Brave, handsome, clever, athletic, noble and cultured, Henry Stuart (1594-1612) embodied all the princely virtues. As the future King Henry IX he was the focus of great hope and expectation and his court was the centre of a revival of chivalry and a renaissance in the arts. Henry’s early death caused widespread national grief, and led eventually to the accession to the throne of his younger brother, the doomed King Charles I. Marking the 400th anniversary of Henry’s death, The Lost Prince will include some of the most important works of art and culture produced and collected in the Jacobean period, including portraits by Holbein, Nicholas Hilliard and Isaac Oliver, designs by Inigo Jones and poetry by Ben Jonson in his own hand. These will be shown together with a large selection of paintings, drawings, books, armour and other artefacts, gathered from museums and private collections in Britain and abroad, some of which have never previously been on public display. The exhibition, which explores Henry’s life and image, and the extraordinary reaction to his death, will transform our understanding of this exceptional prince and the time in which he lived.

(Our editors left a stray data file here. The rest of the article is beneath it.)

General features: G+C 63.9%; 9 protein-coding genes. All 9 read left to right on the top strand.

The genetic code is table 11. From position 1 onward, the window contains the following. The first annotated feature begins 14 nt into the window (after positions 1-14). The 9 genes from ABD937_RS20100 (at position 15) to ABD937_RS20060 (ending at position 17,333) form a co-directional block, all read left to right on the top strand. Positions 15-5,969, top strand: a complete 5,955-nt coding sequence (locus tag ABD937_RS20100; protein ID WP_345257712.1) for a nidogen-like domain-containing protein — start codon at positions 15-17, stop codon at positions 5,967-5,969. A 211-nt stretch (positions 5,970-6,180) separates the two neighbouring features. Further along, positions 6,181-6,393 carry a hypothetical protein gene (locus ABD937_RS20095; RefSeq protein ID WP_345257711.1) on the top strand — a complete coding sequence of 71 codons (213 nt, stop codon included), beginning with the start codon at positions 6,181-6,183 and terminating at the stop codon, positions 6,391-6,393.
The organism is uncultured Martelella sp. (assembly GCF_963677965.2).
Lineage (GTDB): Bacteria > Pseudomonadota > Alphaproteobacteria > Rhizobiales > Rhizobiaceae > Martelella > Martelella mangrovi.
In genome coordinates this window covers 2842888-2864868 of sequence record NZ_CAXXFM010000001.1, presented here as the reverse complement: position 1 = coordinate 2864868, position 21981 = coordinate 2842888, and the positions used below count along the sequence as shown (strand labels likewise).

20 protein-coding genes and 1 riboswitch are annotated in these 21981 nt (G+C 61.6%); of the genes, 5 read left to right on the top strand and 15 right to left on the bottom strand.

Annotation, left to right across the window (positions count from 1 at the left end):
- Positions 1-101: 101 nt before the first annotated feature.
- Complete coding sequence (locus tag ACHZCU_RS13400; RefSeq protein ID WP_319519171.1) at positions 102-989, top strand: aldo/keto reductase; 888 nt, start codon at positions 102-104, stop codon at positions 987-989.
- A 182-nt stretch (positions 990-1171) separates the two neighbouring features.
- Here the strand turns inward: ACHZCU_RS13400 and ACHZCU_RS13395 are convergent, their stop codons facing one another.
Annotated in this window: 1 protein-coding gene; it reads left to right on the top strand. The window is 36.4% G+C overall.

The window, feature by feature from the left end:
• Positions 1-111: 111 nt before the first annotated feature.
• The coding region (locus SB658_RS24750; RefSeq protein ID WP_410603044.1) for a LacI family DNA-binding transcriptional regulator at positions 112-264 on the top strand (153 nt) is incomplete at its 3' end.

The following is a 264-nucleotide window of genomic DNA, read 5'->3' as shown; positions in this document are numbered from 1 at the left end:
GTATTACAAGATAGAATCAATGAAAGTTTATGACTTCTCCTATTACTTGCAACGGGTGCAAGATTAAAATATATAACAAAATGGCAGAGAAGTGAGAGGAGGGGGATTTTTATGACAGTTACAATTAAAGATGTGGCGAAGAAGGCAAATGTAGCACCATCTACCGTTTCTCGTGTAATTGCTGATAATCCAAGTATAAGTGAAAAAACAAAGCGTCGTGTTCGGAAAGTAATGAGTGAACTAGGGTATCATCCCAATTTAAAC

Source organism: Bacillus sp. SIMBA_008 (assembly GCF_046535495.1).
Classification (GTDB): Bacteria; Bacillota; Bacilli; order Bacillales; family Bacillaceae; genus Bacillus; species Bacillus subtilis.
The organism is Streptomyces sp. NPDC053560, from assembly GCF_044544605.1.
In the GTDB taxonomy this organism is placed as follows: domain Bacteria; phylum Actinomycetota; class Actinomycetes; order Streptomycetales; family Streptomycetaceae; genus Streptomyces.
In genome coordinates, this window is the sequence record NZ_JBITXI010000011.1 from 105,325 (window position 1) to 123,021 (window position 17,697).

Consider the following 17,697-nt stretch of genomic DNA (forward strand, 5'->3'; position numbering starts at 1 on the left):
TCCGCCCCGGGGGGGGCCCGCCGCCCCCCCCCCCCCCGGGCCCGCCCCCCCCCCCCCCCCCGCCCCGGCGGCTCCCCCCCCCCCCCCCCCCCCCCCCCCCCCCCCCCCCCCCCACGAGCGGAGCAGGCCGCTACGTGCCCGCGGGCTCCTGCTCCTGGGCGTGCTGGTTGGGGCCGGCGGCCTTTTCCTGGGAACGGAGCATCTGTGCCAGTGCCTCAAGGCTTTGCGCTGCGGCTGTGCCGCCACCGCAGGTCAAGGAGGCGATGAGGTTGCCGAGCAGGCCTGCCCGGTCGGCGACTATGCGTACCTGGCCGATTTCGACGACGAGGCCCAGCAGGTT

See the Gallery blog for posts by exhibition curator, Catharine MacLeod.
Supported by The Weiss Gallery and individual exhibition supporters